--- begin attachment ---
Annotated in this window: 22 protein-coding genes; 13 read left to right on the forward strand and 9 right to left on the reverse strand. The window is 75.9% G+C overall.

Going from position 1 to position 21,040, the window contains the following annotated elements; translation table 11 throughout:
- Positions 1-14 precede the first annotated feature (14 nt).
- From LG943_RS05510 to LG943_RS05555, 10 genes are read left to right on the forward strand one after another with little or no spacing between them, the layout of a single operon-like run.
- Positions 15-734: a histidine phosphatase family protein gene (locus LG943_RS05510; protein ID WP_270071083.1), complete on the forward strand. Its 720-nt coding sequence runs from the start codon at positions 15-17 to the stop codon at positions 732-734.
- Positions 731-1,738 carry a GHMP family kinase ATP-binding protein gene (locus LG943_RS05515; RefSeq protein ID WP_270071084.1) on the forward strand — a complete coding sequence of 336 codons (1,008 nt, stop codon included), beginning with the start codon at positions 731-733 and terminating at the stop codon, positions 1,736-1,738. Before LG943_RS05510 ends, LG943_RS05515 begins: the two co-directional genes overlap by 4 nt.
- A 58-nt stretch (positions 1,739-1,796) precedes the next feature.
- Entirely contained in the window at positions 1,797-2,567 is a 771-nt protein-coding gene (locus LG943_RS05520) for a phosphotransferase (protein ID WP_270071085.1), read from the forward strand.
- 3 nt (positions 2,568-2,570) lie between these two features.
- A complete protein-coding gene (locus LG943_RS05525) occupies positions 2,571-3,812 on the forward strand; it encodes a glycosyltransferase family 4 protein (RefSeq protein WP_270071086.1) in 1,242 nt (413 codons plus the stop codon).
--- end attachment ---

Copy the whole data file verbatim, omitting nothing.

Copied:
Annotated in this window: 22 protein-coding genes; 13 read left to right on the forward strand and 9 right to left on the reverse strand. The window is 75.9% G+C overall.

Going from position 1 to position 21,040, the window contains the following annotated elements; translation table 11 throughout:
- Positions 1-14 precede the first annotated feature (14 nt).
- From LG943_RS05510 to LG943_RS05555, 10 genes are read left to right on the forward strand one after another with little or no spacing between them, the layout of a single operon-like run.
- Positions 15-734: a histidine phosphatase family protein gene (locus LG943_RS05510; protein ID WP_270071083.1), complete on the forward strand. Its 720-nt coding sequence runs from the start codon at positions 15-17 to the stop codon at positions 732-734.
- Positions 731-1,738 carry a GHMP family kinase ATP-binding protein gene (locus LG943_RS05515; RefSeq protein ID WP_270071084.1) on the forward strand — a complete coding sequence of 336 codons (1,008 nt, stop codon included), beginning with the start codon at positions 731-733 and terminating at the stop codon, positions 1,736-1,738. Before LG943_RS05510 ends, LG943_RS05515 begins: the two co-directional genes overlap by 4 nt.
- A 58-nt stretch (positions 1,739-1,796) precedes the next feature.
- Entirely contained in the window at positions 1,797-2,567 is a 771-nt protein-coding gene (locus LG943_RS05520) for a phosphotransferase (protein ID WP_270071085.1), read from the forward strand.
- 3 nt (positions 2,568-2,570) lie between these two features.
- A complete protein-coding gene (locus LG943_RS05525) occupies positions 2,571-3,812 on the forward strand; it encodes a glycosyltransferase family 4 protein (RefSeq protein WP_270071086.1) in 1,242 nt (413 codons plus the stop codon).